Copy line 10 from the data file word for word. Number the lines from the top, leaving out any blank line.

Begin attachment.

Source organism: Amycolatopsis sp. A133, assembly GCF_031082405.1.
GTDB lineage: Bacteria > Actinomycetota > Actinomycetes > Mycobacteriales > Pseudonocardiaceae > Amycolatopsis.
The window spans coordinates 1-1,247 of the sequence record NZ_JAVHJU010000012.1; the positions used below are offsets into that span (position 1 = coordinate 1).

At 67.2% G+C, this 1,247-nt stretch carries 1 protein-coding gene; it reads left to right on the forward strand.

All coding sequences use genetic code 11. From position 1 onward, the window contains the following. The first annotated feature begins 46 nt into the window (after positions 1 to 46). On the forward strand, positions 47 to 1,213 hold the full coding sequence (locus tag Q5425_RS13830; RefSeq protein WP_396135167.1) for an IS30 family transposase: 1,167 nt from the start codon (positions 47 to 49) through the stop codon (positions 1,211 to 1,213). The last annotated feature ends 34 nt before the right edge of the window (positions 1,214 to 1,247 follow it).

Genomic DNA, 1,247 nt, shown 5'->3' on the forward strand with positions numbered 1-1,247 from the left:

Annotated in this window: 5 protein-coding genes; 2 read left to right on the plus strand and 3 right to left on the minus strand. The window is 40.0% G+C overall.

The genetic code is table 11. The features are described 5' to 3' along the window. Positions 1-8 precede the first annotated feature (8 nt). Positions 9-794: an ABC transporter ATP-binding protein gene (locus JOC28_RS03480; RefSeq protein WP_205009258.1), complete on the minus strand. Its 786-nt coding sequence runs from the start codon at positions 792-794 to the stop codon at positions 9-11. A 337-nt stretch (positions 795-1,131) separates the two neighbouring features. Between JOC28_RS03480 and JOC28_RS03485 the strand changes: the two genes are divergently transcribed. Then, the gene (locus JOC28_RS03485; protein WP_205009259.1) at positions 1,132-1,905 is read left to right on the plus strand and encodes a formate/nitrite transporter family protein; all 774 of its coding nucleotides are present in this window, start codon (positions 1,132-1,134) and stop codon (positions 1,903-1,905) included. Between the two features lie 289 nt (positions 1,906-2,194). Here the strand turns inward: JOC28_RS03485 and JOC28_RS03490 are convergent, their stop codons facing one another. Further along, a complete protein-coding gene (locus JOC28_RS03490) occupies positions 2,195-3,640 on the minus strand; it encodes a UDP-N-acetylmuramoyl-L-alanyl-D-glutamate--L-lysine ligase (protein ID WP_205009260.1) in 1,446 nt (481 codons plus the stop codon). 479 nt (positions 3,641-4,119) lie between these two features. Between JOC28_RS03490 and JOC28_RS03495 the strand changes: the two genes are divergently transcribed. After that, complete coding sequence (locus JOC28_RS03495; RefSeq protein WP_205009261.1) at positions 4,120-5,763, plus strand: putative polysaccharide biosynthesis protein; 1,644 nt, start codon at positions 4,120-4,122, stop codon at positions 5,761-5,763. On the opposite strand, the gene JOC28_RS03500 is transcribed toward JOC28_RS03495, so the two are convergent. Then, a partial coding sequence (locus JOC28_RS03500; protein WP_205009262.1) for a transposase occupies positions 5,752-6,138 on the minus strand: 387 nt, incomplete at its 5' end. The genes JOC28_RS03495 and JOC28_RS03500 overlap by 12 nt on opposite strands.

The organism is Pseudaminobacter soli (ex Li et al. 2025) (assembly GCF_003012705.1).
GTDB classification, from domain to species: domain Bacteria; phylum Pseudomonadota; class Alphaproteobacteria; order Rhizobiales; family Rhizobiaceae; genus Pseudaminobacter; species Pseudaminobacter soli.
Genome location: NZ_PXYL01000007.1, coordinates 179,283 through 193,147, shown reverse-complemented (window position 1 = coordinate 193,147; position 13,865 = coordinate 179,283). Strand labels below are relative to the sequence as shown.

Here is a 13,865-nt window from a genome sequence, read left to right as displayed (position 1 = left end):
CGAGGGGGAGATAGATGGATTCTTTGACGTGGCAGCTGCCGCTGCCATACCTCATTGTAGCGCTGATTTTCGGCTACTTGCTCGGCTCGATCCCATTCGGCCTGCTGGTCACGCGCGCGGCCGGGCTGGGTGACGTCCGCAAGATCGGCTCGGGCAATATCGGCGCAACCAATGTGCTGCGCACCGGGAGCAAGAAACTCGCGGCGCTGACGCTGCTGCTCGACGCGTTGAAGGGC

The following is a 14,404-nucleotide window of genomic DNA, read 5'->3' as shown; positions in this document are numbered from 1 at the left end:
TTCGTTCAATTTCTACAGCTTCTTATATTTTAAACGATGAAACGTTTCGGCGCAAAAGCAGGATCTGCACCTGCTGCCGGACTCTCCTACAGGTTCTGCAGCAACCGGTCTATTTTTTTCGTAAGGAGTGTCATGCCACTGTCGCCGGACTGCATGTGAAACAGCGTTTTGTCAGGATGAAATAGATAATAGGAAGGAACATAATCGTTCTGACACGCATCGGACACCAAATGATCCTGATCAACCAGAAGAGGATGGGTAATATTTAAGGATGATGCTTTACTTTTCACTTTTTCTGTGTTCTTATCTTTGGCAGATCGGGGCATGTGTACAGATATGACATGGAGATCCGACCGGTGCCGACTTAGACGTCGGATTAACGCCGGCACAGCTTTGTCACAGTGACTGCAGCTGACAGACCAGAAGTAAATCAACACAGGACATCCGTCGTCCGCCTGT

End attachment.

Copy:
GTDB classification, from domain to species: domain Bacteria; phylum Pseudomonadota; class Alphaproteobacteria; order Rhizobiales; family Rhizobiaceae; genus Pseudaminobacter; species Pseudaminobacter soli.